Meet the Staff is an occasional series on Cultural Compass that highlights the work, experience, and lives of staff at the Harry Ransom Center. Albert A. Palacios has been the Film Curatorial Assistant at the Ransom Center since January 2010 and is a doctoral student in Latin American history at The University of Texas at Austin. He holds a Master of Science in Information Studies and a Master of Arts in Latin American Studies from The University of Texas at Austin. He was recently awarded the 2014 prize for best graduate essay for Book History. The judges noted “Not only is his research breathtaking, he offers a whole new approach to the issue of Spanish colonial censorship, and beyond that, a new perspective on the mechanics of censorship in general.”
Palacios has coordinated several major volunteer projects, including the digitization of the Alfred Junge collection, the preservation of the Perry Mason film, and the fan mail database in the web exhibition Producing Gone With The Wind.
What does an average day for you entail?
Typically I manage eight to 15 graduate volunteers working at the film department each semester. We work on a range of projects, from creating digital collections and preserving film media to processing archives. However, this past semester we had 24 graduate and undergraduate students helping develop content for the web exhibition Producing Gone With The Wind.
Tell us about your role in the exhibition The Making of Gone With The Wind?
I was the project coordinator for the Gone With The Wind fan mail database, which shares thousands of letters that Selznick International Pictures received between 1936 and 1939. I recruited and trained graduate volunteers on preparing letters for scanning, digitization, image cropping, database records, transcription, as well as writing feature stories about the different types of letters. I also reviewed for quality and approved each entry. To date, we have records for more than 3,000 letters and transcripts for more than 6,000 pages.
What’s the most rewarding part about your job?
I think working with the volunteers is the most rewarding. They help us accomplish many high-quality projects, and they are always so excited and engaged. I am particularly glad to see that the myriad experiences and skills we offer can support their professional development. They help us preserve and make our collections accessible, while we help them define their career aspirations.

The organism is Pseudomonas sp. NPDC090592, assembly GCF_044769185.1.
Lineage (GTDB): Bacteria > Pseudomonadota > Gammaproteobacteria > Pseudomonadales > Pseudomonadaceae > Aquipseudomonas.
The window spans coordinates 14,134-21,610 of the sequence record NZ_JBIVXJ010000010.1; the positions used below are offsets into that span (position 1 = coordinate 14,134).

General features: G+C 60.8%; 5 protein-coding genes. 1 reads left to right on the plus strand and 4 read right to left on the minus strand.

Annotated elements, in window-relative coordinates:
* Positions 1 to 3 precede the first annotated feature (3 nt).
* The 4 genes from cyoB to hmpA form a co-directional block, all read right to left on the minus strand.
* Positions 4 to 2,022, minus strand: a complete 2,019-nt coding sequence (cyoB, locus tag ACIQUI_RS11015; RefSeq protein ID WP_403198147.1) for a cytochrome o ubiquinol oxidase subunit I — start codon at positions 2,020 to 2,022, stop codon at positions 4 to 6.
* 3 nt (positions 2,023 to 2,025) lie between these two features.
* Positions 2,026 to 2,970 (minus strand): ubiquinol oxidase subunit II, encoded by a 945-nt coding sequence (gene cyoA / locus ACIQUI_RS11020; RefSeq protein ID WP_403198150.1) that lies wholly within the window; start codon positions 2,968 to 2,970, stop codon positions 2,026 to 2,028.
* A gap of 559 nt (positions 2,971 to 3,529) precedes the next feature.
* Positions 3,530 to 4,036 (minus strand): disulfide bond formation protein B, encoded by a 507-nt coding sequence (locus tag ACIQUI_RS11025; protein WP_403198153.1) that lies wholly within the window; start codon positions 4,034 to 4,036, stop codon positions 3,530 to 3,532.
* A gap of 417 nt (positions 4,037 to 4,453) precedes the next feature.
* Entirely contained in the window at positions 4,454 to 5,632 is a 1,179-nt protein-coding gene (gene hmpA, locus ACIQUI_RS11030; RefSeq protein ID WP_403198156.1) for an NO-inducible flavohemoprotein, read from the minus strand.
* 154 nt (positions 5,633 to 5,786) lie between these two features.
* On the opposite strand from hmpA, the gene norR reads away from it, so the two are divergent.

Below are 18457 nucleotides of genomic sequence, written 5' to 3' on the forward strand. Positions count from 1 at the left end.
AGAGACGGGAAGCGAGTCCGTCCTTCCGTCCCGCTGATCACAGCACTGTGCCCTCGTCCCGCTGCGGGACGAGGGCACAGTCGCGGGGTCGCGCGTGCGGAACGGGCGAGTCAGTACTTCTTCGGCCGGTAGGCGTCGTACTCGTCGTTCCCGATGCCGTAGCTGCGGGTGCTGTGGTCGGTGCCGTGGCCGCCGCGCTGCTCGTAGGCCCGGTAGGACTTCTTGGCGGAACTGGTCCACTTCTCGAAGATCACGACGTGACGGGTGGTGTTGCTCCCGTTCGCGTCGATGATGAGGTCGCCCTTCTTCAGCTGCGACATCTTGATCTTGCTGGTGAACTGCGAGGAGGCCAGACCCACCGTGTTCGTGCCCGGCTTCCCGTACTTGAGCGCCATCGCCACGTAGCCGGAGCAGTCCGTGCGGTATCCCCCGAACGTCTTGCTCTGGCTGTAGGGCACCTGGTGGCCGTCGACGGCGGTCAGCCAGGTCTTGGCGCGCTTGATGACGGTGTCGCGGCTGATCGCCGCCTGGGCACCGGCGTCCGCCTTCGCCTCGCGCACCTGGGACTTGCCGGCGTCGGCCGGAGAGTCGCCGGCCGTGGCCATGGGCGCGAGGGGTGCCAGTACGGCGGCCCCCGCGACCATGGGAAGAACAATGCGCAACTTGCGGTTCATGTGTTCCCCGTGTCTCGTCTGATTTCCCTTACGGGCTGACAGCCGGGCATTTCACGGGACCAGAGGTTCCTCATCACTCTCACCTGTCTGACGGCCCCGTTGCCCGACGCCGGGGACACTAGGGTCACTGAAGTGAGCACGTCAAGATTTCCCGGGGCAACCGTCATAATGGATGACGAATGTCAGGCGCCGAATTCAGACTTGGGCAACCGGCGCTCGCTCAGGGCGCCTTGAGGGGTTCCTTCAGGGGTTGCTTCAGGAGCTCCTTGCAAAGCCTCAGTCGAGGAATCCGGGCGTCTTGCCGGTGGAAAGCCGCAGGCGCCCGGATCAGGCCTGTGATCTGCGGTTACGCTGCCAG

Tell us about your academic background and interests.
I started as an undergraduate at UT, pursuing a dual degree in architecture and anthropology. I knew I didn’t want to be an architect or an archaeologist when I finished in 2009, but I still wanted to explore questions of design and cultural representation. I started looking at museum exhibition design while I was studying architecture in Italy. That was when I decided to combine my architecture and archaeology/anthropology majors within the context of museums and archives at the School of Information. I graduated with my master’s degree there and jumped over to Latin American studies, where I wrote my thesis on book censorship in sixteenth-century Mexico. After receiving my master’s degree, I began in the history Ph.D. program. Ultimately, I’m working toward becoming a curator of Latin American special collections.
Did you travel to research your thesis?
I have gone to Mexico City, Chicago, New York, and other U.S. cities the throughout past two years to hunt down Mexican “inculabula” and manuscript sources that elucidate publishing practice in sixteenth-century Mexico. I am analyzing the censorship process, printing privilege (akin to copyright) and the social networks that intellectually and economically favored New Spain’s authors. I’m happy to say that two papers from that research are being published this year—one will be a chapter in a book and another in an academic journal.
What’s your favorite movie?
Spellbound! I’m a big fan of psychological thrillers. At the Ransom Center, we have original storyboards, construction drawings, and props that were created for the movie’s dream sequence.
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